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A 'no' with a trace of 'yes': a mouse-tracking study of negative sentence processing

Research output: Contribution to journalArticle

Original languageEnglish
Article number104084
JournalCognition
Volume198
Early online date27 Jan 2020
DateAccepted/In press - 29 Sep 2019
DateE-pub ahead of print (current) - 27 Jan 2020
DatePublished - 1 May 2020

Abstract

There is strong evidence that comprehenders can parse sentences in an incremental fashion. However, when the sentence contains a negation, the evidence is less clear. Previous work has shown that increasing the pragmatic felicity of a negative sentence reduces or eliminates any processing overhead relative to affirmative sentences. However, in previous work felicity has gone hand-in-hand with the predictability of critical material in a sentence. In three experiments reported here, we presented equally felicitous sentences with critical material of varying predictability (operationalised as the number of possible completions) to test whether this might be a critical factor determining the ease with which partial sentences containing a negation are interpreted. Participants completed a truth-value judgement task (Experiment 1) or a sentence completion task (Experiments 2 and 3) after viewing a visual environment that provided the context for a test sentence, which could differ in truth value (in Experiment 1 only), polarity (affirmative or negative), and number of possible completions (one, two, or three). In all three experiments, we recorded response times and accuracy, but also response dynamics via participants’ computer mouse trajectories, allowing us to test specific hypotheses about the time course of comprehension. Across all experiments, in conditions with one or two possible targets, we observed consistent detrimental effects of negative polarity, suggesting that the difficulty in processing negation cannot be reduced to effects relating to predictability or pragmatic felicity. We discuss this finding in relation to incremental and two-stage models of processing and outline a new account of the processing difficulty arising from negation in terms of a conflict between what is locally activated on the basis of individual words and phrases and the global meaning of a negative sentence.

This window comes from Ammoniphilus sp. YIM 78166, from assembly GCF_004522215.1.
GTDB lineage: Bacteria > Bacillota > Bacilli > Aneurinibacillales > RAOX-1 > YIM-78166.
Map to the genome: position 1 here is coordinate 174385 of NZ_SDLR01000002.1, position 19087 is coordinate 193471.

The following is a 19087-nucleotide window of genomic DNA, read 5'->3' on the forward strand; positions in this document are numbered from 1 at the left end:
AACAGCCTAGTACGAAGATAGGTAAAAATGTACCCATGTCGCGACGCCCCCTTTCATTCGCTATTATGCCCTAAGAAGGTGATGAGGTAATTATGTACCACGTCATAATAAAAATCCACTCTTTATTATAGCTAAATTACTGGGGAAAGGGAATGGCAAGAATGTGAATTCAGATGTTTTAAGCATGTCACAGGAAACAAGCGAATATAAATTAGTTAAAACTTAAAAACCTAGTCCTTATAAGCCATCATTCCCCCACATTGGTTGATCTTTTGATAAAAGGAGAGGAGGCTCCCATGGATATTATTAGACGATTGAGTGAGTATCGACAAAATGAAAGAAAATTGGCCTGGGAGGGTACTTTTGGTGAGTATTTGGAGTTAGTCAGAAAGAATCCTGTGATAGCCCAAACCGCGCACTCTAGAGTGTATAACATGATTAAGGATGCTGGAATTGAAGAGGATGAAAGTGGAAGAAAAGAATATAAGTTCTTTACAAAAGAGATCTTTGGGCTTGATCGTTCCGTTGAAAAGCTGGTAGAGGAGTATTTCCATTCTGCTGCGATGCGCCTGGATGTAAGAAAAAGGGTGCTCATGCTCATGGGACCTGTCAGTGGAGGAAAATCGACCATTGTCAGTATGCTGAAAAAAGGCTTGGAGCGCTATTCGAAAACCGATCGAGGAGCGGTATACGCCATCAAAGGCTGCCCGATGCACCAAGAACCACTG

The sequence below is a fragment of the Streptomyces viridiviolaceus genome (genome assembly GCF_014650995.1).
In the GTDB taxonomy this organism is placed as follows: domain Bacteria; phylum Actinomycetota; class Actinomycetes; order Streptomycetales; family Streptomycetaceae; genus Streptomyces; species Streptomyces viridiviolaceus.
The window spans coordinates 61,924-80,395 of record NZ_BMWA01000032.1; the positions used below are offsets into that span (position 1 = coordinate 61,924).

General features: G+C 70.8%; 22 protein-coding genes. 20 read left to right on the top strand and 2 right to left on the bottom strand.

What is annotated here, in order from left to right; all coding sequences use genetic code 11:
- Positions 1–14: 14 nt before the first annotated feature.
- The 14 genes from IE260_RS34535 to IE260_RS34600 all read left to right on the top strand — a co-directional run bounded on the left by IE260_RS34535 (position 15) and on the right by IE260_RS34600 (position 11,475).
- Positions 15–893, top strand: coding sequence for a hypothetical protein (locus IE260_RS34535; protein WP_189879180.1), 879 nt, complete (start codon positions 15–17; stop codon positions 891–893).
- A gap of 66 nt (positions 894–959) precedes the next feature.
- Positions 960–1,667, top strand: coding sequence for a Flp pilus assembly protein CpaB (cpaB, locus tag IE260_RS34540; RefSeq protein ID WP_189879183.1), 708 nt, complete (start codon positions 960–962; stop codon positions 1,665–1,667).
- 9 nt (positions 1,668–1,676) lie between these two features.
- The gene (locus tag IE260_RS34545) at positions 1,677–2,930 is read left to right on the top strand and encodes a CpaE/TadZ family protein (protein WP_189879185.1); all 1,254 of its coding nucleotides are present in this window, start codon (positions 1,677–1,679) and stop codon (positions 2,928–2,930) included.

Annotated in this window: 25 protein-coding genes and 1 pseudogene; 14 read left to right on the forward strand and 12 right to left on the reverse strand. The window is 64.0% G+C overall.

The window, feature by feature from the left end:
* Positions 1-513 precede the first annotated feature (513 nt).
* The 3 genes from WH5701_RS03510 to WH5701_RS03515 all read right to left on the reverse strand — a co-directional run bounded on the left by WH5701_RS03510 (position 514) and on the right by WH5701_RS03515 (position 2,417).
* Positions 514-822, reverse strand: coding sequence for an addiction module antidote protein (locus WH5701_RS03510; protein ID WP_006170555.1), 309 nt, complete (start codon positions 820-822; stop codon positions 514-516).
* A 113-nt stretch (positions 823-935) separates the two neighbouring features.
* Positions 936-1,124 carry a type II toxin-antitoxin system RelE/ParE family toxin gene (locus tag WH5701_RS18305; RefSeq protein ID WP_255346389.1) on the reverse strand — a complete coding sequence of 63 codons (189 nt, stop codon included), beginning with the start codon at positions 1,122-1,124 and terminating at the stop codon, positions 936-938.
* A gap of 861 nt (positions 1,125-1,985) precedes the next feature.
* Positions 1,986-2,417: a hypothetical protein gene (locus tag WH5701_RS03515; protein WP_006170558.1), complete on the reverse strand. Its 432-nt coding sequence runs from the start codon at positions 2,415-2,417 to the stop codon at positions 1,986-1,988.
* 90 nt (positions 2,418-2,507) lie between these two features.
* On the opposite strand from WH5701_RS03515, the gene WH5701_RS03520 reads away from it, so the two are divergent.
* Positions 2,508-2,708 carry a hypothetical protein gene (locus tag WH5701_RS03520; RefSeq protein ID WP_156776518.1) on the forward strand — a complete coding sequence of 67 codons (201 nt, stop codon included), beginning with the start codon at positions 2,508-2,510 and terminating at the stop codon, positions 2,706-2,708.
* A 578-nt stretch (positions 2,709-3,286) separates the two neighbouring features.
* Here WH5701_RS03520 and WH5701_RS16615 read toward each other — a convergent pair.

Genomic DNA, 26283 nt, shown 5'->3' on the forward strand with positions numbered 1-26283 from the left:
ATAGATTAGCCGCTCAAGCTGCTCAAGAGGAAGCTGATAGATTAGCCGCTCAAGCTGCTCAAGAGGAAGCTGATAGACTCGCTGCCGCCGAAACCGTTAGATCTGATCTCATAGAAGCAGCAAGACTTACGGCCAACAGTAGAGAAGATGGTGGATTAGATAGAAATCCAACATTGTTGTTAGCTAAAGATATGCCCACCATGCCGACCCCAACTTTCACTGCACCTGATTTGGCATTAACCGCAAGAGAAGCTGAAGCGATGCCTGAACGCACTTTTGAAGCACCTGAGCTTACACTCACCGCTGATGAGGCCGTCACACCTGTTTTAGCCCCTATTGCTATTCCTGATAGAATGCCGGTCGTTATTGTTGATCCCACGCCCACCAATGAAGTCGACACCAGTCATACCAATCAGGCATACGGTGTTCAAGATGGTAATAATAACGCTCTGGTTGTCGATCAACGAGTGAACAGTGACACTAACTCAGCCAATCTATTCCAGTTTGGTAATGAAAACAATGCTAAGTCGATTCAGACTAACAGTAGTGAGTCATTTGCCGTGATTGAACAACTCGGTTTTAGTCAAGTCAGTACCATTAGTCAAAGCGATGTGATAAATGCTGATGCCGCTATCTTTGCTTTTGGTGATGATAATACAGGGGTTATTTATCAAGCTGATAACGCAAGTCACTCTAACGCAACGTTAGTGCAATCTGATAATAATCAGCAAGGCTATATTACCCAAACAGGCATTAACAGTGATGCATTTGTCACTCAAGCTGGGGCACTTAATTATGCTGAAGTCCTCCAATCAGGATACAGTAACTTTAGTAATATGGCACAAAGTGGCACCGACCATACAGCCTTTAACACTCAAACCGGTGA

Research areas

  • negation, mouse-tracking, sentence processing, prediction

    Structured keywords

  • Cognitive Neuroscience
  • Brain and Behaviour
  • Cognitive Science
  • Language

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  • Full-text PDF (author’s accepted manuscript)

    Rights statement: This is the author accepted manuscript (AAM). The final published version (version of record) is available online via Elsevier at https://www.sciencedirect.com/science/article/abs/pii/S0010027719302586?via%3Dihub. Please refer to any applicable terms of use of the publisher.

    Accepted author manuscript, 1.17 MB, PDF document

    Licence: CC BY-NC-ND

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